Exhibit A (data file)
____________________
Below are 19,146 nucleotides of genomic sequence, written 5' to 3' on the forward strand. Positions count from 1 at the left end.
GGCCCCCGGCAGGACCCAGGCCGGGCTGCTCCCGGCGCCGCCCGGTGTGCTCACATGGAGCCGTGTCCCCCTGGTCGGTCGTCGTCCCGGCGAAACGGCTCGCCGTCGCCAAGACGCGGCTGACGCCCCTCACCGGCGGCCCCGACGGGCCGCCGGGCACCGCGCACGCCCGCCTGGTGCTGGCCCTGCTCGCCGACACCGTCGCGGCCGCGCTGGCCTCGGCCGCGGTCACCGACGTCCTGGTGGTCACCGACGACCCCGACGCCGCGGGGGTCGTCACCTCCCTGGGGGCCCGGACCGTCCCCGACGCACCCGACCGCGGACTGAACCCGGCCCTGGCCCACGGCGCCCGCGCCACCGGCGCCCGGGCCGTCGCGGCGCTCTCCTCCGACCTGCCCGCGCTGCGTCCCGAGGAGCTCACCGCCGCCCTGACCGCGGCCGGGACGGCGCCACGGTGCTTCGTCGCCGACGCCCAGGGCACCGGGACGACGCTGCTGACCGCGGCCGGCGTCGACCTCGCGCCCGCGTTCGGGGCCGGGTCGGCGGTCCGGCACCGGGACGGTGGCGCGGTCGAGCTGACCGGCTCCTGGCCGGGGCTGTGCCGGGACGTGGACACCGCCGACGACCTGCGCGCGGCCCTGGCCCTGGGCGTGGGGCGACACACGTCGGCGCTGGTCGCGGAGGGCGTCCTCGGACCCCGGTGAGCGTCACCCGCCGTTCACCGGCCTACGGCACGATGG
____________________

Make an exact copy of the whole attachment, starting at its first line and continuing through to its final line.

Below are 19,146 nucleotides of genomic sequence, written 5' to 3' on the forward strand. Positions count from 1 at the left end.
GGCCCCCGGCAGGACCCAGGCCGGGCTGCTCCCGGCGCCGCCCGGTGTGCTCACATGGAGCCGTGTCCCCCTGGTCGGTCGTCGTCCCGGCGAAACGGCTCGCCGTCGCCAAGACGCGGCTGACGCCCCTCACCGGCGGCCCCGACGGGCCGCCGGGCACCGCGCACGCCCGCCTGGTGCTGGCCCTGCTCGCCGACACCGTCGCGGCCGCGCTGGCCTCGGCCGCGGTCACCGACGTCCTGGTGGTCACCGACGACCCCGACGCCGCGGGGGTCGTCACCTCCCTGGGGGCCCGGACCGTCCCCGACGCACCCGACCGCGGACTGAACCCGGCCCTGGCCCACGGCGCCCGCGCCACCGGCGCCCGGGCCGTCGCGGCGCTCTCCTCCGACCTGCCCGCGCTGCGTCCCGAGGAGCTCACCGCCGCCCTGACCGCGGCCGGGACGGCGCCACGGTGCTTCGTCGCCGACGCCCAGGGCACCGGGACGACGCTGCTGACCGCGGCCGGCGTCGACCTCGCGCCCGCGTTCGGGGCCGGGTCGGCGGTCCGGCACCGGGACGGTGGCGCGGTCGAGCTGACCGGCTCCTGGCCGGGGCTGTGCCGGGACGTGGACACCGCCGACGACCTGCGCGCGGCCCTGGCCCTGGGCGTGGGGCGACACACGTCGGCGCTGGTCGCGGAGGGCGTCCTCGGACCCCGGTGAGCGTCACCCGCCGTTCACCGGCCTACGGCACGATGG